About 2 years.  Course now that design is what everybody is copying or going to copy in the bigger classes

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Does anyone remember the futuristic drawings IH had in the late 60's or early 70's of combines? Seems like this is similar.

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In the 1960's an agricultural college got a (much smaller) "machine for everything " from Germany to trial - I forget the brand.  The literature was also in German but the engineer in charge reckoned he knew the purpose of the "dungerstrewer" (sp?)

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On 12/11/2021 at 8:18 PM, ray54 said:

Just got Ageless Iron magazine, the back page was the history of the JD rotary combine. With the title of The Green Combine with a Red Heart. The head JD engineer said he copied the IH 1460.

My Father-In-Law was head of the Manufacturing Engineering Dept at Deere Harvester Works.  He said the first train load of IH Axial Flow combines supposedly spent the weekend at the Harvester Works,  engineers crawling all over the outside and Inside of the machines.  Somebody at the railroad called Somebody at Deere and a hundred people's weekends got changed.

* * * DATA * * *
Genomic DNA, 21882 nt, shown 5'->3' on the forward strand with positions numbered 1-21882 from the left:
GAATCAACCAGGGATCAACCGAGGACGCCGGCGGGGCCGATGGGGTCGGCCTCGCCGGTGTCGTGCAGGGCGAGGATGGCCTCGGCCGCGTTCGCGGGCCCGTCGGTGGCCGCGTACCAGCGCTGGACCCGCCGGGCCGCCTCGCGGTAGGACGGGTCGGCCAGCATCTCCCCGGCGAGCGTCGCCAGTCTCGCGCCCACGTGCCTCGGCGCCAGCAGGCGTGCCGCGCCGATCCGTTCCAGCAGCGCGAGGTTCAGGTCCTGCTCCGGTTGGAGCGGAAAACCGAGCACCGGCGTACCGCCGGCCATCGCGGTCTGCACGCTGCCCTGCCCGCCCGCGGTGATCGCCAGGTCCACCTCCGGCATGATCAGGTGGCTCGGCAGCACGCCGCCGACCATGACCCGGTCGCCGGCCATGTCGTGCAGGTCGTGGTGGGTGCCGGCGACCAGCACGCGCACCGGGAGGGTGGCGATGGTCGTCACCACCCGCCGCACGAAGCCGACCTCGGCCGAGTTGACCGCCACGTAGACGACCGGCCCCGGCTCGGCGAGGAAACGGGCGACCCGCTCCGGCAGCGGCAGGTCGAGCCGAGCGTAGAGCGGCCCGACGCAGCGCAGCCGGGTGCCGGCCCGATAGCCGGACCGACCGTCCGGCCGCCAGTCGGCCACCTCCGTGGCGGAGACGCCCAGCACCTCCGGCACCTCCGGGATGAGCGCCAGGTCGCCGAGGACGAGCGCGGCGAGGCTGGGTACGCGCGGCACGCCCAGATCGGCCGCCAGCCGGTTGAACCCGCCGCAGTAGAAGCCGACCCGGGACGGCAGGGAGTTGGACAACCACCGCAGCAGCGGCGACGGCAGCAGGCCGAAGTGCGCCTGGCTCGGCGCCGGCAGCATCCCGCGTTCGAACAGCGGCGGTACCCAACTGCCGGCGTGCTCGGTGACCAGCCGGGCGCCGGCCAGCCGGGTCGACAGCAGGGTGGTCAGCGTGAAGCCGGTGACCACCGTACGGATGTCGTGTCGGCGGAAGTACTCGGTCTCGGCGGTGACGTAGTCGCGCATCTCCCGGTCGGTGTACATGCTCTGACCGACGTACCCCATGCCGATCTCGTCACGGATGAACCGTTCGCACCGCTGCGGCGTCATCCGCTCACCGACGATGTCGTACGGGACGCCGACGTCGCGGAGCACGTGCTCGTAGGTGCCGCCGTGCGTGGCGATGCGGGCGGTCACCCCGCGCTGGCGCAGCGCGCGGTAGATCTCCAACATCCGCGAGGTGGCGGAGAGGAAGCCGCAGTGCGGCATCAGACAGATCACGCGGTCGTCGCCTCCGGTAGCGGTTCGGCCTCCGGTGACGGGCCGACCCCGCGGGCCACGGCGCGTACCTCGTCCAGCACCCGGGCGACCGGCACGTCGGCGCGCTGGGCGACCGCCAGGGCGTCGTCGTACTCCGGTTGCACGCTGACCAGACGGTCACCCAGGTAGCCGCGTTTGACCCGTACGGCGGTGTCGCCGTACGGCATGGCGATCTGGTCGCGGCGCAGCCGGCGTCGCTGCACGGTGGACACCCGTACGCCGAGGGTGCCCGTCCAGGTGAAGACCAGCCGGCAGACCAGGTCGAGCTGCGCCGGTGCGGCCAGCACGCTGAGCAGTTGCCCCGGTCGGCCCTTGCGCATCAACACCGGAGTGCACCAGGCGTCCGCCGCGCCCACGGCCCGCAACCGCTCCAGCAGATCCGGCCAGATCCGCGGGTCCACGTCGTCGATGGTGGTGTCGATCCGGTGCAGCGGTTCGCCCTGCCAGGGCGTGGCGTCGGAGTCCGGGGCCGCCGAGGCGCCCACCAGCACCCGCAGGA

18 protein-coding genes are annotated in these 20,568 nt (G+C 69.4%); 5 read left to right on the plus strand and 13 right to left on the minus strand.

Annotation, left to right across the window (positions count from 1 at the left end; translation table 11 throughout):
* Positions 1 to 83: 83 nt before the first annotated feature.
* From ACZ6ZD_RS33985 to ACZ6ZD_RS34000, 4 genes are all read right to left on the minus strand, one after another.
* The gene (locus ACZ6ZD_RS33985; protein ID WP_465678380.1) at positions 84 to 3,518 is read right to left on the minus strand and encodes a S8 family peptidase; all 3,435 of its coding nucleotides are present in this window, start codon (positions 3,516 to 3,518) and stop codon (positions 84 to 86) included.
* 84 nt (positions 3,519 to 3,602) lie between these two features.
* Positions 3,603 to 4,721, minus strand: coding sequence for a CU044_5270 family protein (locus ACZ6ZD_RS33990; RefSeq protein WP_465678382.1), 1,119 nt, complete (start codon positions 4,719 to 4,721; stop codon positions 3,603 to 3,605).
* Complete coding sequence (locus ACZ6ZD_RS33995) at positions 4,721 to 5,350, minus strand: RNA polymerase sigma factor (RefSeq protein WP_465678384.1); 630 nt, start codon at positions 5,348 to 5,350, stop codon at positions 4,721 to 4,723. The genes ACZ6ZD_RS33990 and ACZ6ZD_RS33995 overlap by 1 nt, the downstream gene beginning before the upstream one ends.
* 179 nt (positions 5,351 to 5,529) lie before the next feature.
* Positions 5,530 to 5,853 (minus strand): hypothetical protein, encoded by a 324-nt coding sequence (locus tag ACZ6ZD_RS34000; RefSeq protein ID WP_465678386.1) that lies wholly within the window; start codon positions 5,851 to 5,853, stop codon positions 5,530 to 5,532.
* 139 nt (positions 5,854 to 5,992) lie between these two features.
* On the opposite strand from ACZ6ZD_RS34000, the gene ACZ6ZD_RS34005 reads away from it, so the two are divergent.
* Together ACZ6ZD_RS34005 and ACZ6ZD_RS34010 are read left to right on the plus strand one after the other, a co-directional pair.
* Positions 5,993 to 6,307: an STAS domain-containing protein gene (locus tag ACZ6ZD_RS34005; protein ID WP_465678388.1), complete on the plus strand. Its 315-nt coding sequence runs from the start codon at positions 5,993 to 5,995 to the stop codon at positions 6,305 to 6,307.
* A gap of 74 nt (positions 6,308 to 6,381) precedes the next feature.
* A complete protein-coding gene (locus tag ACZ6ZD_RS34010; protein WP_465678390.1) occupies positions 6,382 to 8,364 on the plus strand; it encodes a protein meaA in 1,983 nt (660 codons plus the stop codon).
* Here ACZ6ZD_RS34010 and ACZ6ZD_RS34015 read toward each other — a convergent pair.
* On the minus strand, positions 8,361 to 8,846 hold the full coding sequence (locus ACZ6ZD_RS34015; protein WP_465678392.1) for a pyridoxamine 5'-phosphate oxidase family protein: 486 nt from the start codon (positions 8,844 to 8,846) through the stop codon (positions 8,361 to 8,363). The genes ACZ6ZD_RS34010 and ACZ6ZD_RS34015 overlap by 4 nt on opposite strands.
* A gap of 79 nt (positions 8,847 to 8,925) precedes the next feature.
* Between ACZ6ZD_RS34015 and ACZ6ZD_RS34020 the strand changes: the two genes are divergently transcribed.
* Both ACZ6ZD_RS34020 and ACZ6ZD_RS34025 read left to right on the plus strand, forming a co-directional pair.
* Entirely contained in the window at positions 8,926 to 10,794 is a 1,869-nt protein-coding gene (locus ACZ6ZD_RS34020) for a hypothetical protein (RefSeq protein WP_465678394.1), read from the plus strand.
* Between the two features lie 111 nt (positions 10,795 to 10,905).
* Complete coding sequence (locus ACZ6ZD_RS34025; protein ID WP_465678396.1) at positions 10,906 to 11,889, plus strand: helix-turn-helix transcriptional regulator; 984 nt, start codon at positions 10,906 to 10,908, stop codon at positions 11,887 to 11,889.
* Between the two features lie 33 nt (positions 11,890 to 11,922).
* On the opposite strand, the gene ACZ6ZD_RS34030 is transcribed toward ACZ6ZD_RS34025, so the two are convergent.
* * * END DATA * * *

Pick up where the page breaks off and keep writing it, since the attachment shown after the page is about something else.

Took a long time for farmers to accept the Axial Flow combine, lots of farmers still raised small grains more for straw for bedding for livestock than the actual grain itself and the axial flow machines chopped the straw up more like chaff, there's still old farmers that refuse to use a red combine for this reason.

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11 hours ago, Art From Coleman said: